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In Santa Fe, a legendary Spanish dance flourishes, along with other performing arts.
Since her introduction to flamenco at age 18, Midwestern-raised Estefanía Ramírez has become a top-tier flamenco dancer and co-director. In 1998, she co-founded Entreflamenco along with Antonio Granjero, who made his professional debut at age 11 in front of the prince and princess of Spain. In 2009, they relocated the company to the United States where Granjero’s Spanish roots made him unique among the country’s directors. In 2021, the company marks a decade of authentic Spanish-style performances in The City Different. It won a Santa Fe Mayor’s Award for Excellence in the Arts in 2017. We asked her what makes Santa Fe such a strong magnet for flamenco and other performing arts.
I have danced since childhood. At age 17, I debuted at the Royal Albert Hall, in London. While on this pre-professional track, I discovered the art of flamenco. It’s the essence of collaboration between live music and dancers. Before that I had only been familiar with dance forms performed to recorded musical compositions. This dance form is one with the vocabulary of music. They’re truly unified.
Flamenco is an explosion of human emotion. Flamencologists recognize it as a repertoire of song and dance that expresses all types of human emotion through rhythmic complexity. There are times when we move fast and furious, and others when we move slowly and passionately. There is a wide range of emotions that we get immersed in and share with the audience.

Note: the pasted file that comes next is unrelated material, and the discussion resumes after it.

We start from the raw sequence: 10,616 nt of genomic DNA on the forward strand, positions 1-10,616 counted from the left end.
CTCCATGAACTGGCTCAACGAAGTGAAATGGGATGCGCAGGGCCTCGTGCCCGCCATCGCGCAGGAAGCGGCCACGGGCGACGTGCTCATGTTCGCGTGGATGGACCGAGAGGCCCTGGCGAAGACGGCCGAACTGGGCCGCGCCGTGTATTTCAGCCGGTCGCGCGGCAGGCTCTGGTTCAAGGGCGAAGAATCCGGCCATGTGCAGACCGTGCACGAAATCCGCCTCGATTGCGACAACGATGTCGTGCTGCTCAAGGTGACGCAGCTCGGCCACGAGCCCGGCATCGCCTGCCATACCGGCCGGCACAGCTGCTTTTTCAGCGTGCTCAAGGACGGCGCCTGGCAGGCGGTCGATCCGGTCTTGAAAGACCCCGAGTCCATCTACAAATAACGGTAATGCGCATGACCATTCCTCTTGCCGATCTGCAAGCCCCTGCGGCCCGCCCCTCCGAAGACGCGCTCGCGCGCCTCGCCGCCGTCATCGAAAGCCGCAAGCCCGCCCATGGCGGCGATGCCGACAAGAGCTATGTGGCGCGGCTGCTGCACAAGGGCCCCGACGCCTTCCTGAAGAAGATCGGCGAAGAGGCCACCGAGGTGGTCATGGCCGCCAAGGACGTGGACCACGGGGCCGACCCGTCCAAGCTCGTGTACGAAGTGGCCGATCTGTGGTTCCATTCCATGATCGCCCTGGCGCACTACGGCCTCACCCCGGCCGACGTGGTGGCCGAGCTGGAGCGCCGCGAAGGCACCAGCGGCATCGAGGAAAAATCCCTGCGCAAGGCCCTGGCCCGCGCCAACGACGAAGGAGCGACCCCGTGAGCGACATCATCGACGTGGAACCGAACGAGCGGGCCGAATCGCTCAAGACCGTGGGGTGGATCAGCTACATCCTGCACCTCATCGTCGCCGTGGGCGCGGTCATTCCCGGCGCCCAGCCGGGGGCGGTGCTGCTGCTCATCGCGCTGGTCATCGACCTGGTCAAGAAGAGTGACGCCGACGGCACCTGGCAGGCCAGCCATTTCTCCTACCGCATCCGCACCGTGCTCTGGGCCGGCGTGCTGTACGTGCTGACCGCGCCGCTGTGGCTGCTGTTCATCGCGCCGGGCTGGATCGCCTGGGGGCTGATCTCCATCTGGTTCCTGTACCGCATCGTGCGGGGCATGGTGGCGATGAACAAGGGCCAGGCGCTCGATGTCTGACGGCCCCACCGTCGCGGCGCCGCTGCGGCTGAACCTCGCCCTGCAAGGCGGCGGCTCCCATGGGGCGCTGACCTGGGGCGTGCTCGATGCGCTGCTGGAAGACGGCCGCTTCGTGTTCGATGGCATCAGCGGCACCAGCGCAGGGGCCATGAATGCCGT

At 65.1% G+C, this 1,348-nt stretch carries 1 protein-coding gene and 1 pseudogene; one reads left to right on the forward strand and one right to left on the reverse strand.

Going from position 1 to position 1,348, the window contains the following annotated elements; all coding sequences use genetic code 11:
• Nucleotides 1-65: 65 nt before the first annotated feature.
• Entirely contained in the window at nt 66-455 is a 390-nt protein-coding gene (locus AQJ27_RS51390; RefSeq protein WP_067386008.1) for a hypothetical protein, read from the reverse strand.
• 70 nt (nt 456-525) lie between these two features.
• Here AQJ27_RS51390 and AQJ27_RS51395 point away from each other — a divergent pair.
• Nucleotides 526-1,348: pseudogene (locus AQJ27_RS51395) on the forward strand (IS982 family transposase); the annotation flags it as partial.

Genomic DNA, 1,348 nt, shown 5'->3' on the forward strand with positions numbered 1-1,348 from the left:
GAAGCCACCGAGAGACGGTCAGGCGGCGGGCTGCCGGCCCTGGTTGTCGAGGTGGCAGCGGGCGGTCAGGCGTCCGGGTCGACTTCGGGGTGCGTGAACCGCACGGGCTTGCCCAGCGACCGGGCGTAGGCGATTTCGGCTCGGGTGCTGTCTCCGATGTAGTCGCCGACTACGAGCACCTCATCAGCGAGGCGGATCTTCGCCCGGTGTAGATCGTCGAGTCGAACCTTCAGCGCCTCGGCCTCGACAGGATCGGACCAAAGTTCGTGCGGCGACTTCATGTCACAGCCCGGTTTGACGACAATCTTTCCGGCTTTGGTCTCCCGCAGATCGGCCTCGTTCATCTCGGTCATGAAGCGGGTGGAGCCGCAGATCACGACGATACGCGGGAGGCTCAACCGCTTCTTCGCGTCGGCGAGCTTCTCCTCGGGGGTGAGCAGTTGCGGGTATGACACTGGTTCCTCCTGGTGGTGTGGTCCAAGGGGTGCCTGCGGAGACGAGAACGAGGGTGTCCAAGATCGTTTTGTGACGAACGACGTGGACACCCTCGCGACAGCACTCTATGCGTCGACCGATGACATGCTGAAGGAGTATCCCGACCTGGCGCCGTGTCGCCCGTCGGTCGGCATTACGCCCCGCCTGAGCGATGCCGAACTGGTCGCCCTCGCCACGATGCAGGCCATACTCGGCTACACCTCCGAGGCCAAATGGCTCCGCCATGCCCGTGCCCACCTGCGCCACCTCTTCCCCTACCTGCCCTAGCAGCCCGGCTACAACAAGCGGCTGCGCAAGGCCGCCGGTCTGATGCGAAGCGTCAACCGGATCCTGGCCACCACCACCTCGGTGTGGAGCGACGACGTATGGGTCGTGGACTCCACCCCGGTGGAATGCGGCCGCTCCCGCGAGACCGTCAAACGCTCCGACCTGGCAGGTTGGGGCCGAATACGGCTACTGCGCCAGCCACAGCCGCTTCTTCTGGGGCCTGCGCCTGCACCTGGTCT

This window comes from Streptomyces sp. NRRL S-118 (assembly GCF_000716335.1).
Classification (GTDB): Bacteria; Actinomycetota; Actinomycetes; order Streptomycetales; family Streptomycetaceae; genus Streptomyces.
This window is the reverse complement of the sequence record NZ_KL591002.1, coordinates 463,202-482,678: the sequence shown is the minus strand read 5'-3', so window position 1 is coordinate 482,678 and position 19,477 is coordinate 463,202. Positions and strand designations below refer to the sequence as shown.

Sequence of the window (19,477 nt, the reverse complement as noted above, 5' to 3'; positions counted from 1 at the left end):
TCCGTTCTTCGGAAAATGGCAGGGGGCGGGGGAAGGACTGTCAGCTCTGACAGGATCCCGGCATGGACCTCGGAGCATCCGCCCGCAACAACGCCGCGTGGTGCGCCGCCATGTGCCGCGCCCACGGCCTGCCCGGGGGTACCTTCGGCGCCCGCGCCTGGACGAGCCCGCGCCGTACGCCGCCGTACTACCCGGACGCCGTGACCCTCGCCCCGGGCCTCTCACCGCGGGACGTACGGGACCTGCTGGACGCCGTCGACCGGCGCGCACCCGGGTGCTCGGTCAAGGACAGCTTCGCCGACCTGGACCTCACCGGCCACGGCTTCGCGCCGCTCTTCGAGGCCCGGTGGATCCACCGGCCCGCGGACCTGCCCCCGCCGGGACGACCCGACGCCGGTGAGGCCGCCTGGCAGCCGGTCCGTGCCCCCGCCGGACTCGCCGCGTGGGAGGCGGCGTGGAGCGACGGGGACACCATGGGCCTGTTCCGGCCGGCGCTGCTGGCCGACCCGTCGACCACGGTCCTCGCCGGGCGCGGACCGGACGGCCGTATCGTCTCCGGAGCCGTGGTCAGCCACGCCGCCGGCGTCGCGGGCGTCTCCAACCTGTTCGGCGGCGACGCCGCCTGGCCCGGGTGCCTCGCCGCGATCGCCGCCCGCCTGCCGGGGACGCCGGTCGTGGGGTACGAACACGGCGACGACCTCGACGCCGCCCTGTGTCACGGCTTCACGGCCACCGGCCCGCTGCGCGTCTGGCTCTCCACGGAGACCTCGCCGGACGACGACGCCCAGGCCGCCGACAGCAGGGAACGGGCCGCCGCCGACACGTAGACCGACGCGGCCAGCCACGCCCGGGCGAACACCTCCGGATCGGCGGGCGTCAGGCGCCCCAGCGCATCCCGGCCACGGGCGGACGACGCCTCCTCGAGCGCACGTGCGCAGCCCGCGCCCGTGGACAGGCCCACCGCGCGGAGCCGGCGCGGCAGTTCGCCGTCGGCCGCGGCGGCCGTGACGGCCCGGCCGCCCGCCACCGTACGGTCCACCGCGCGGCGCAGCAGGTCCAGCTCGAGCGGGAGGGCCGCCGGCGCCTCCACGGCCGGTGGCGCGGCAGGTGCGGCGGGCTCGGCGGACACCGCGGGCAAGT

When we met, Antonio Granjero was the right hand of acclaimed flamenco dancer and director María Benítez, who shaped Santa Fe’s flamenco scene beginning in the 1960s. We crossed paths in 1996, we performed with Benítez when her choreography was featured on PBS’s Evening at POPS with the Boston POPS, Los Angeles Guitar Quartet, and mezzo-soprano Denyce Graves.
The flamenco we brought to Santa Fe through Entreflamenco is direct from Spain. It’s not a watered-down American version. We have the prestige of being led by an artistic figure, lead soloist, and director from Spain. It’s an honor to have the opportunity to share flamenco as you would encounter it in southern Spain.
Our venue, El Flamenco, is part of that experience. We’ve operated it for five years. As the resident company, in a normal year, we present 100 performances over four seasons in an intimate space accompanied by authentic Spanish tapas, beer, and wine. It’s the full nine yards of what it’s like in Andalusia.
Santa Fe has a dynamic flamenco scene because of the city’s Spanish history. To add to the experience of attending a flamenco performance, I recommend walking around the Plaza and taking in the different sites that show the historic nature of our city, from the Cathedral Basilica of St. Francis of Assisi and Cathedral Park to the New Mexico History Museum, which is right next to our venue and gives a general background on Santa Fe’s past.
Santa Fe has a variety of performing arts. In the summer season, I like to schedule a visit to the Santa Fe Opera. It’s world-class opera that is único [unique] to any other opera in the world. It’s always been a favorite of mine. The Santa Fe Chamber Music Festival, Performance Santa Fe, and the Santa Fe Youth Symphony Association also have wonderful events, whenever we’re able to fit them with our performance schedule.